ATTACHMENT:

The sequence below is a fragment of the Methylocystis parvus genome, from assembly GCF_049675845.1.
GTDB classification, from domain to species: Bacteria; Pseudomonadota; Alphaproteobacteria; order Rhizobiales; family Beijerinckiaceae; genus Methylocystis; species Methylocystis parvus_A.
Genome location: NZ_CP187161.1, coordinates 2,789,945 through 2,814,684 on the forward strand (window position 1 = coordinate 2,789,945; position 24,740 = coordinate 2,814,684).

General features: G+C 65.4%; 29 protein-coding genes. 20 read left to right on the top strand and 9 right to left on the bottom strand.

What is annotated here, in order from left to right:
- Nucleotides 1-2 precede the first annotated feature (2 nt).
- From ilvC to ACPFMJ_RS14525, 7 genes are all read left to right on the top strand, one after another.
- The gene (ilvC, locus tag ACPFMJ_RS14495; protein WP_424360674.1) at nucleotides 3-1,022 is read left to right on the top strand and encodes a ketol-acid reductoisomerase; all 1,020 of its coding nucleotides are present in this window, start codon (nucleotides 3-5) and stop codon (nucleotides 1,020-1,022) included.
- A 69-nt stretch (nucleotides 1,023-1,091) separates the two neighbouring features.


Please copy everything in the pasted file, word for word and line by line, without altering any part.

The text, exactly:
The sequence below is a fragment of the Methylocystis parvus genome, from assembly GCF_049675845.1.
GTDB classification, from domain to species: Bacteria; Pseudomonadota; Alphaproteobacteria; order Rhizobiales; family Beijerinckiaceae; genus Methylocystis; species Methylocystis parvus_A.
Genome location: NZ_CP187161.1, coordinates 2,789,945 through 2,814,684 on the forward strand (window position 1 = coordinate 2,789,945; position 24,740 = coordinate 2,814,684).

General features: G+C 65.4%; 29 protein-coding genes. 20 read left to right on the top strand and 9 right to left on the bottom strand.

What is annotated here, in order from left to right:
- Nucleotides 1-2 precede the first annotated feature (2 nt).
- From ilvC to ACPFMJ_RS14525, 7 genes are all read left to right on the top strand, one after another.
- The gene (ilvC, locus tag ACPFMJ_RS14495; protein WP_424360674.1) at nucleotides 3-1,022 is read left to right on the top strand and encodes a ketol-acid reductoisomerase; all 1,020 of its coding nucleotides are present in this window, start codon (nucleotides 3-5) and stop codon (nucleotides 1,020-1,022) included.
- A 69-nt stretch (nucleotides 1,023-1,091) separates the two neighbouring features.